We didn’t have breakfast often.  Camille and I preferred to hit the road with coffee and a breakfast bar.  Breakfast was a luxury when we stayed at the Atlantic View B&B in Doolin near the Cliffs of Moher.  I ordered bacon not thinking about the potential difference.  It was lovely.  It was a ham flavored slice of cured goodness which I like a little better than Canadian bacon because of the pit of fat around it.  I must admit I did not try the black pudding, which is blood sausage.  I tried a variation of this years ago while living in Cleveland.  It is a polish sausage called Kiska made from pig’s blood.  I bought it at the Cleveland West Side Market and didn’t particularly like the taste of it so I shied away from the Irish version.

This was a pretty B&B with a view of the Cliffs.  The owners were delightful and attentive people who know how to make guests comfortable. The rooms are spacious and we were lucky enough to have a view of the Cliffs.  We had our own bathroom and there was a comfortable sitting area outside of our room.  One drawback which they let you know about is that the wifi is not the best .  This is a small price to pay for cleanliness, attention, good price and a spectacular view.  The offer laundry services area 10-15 minute walk from the ferry docks and and a 10-15 minute walk to “town”.  Breakfast is good and I recommend the scrambled eggs.  Her boiled and poached eggs were a little firm for my taste.  There was a “buffet” with cereal, juice, coffee and milk.  All in all it was good and the coffee hot and plentiful.I would put this B&B on my short list for visiting this area.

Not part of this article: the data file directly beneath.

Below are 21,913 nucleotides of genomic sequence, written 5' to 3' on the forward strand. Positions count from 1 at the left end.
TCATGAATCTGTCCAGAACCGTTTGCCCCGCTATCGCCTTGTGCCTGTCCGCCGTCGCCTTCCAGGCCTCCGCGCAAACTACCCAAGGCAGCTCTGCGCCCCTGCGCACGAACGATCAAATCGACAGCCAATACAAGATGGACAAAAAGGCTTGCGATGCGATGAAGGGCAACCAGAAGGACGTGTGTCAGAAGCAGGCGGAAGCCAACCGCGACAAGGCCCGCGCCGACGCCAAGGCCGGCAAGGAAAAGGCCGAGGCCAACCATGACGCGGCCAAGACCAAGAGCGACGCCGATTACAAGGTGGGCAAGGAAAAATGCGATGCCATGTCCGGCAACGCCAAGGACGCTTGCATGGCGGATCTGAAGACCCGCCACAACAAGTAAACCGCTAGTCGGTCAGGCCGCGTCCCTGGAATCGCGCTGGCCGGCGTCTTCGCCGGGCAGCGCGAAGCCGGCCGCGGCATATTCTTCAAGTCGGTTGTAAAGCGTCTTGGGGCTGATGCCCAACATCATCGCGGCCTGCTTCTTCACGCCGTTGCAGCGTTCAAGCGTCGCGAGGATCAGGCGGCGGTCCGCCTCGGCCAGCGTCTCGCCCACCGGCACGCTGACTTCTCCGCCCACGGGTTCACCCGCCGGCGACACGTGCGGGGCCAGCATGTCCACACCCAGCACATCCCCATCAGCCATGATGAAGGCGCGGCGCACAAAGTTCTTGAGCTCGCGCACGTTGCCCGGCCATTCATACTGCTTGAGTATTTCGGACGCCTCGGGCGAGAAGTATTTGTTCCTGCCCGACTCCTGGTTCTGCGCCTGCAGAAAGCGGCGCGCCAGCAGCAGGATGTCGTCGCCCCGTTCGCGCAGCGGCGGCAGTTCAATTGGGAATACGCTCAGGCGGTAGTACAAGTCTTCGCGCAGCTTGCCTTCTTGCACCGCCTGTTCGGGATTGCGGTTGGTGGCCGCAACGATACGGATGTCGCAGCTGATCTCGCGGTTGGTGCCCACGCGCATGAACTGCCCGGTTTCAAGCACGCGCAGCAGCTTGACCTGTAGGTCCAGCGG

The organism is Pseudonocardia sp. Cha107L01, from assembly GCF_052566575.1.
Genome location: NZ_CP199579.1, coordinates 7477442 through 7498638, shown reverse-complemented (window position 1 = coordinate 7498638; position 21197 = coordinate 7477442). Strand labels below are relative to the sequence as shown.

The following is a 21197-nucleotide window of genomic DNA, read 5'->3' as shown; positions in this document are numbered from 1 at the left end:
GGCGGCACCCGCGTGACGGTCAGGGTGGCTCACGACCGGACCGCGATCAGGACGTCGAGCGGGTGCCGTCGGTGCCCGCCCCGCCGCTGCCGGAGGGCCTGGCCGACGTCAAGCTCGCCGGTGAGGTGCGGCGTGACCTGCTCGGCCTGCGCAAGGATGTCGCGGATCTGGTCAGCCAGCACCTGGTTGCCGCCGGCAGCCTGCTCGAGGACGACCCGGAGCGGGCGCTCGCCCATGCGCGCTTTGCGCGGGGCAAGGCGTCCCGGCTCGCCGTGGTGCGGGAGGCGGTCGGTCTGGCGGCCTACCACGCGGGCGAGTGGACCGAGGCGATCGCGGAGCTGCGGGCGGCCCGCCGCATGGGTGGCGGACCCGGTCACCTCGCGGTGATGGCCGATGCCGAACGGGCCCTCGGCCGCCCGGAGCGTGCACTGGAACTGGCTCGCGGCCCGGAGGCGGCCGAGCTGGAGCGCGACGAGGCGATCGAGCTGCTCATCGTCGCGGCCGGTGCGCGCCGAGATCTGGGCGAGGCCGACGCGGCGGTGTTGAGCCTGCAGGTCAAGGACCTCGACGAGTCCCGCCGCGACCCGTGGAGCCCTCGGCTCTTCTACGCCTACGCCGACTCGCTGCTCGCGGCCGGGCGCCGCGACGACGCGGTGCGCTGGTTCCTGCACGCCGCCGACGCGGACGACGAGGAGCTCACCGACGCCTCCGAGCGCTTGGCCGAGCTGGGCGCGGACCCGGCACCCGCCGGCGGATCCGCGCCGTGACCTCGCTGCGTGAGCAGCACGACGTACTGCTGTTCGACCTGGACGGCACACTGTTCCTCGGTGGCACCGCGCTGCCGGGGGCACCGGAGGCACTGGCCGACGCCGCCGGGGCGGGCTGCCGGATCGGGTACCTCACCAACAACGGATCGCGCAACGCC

The View from The Atlantic View B&B



Irish Bacon

The Cliffs of Moher

Dublin is beautiful.  Lush, green and pastoral.  I truly enjoyed driving around the coast and wish I had more time to explore the South and the interior.  The history is amazing, the people are kind and the scenery incredible.  One of my favorite places was the Cliffs Of Moher.  It was spectacular.